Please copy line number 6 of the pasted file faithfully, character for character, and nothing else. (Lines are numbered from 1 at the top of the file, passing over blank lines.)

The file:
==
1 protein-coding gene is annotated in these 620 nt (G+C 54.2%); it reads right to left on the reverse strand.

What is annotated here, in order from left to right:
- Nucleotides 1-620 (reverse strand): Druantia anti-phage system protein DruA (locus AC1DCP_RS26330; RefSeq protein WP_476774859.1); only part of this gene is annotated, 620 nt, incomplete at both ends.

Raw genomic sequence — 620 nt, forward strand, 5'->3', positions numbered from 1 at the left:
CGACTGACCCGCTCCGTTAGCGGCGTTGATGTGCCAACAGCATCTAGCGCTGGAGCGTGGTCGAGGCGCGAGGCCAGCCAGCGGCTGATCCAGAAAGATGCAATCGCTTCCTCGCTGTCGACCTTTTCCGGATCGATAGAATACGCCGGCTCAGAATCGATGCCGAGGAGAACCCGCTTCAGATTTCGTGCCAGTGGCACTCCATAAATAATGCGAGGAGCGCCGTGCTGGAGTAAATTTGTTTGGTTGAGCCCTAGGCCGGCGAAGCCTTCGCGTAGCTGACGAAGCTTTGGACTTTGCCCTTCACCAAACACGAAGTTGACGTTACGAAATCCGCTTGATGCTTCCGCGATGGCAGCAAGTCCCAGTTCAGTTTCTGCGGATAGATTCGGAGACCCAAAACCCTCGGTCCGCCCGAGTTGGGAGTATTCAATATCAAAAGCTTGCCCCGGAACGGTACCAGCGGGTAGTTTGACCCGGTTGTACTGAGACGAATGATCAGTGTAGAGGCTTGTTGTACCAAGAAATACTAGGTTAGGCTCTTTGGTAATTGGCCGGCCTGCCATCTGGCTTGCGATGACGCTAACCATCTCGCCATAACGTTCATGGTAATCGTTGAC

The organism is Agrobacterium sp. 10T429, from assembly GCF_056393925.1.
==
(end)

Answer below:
The organism is Agrobacterium sp. 10T429, from assembly GCF_056393925.1.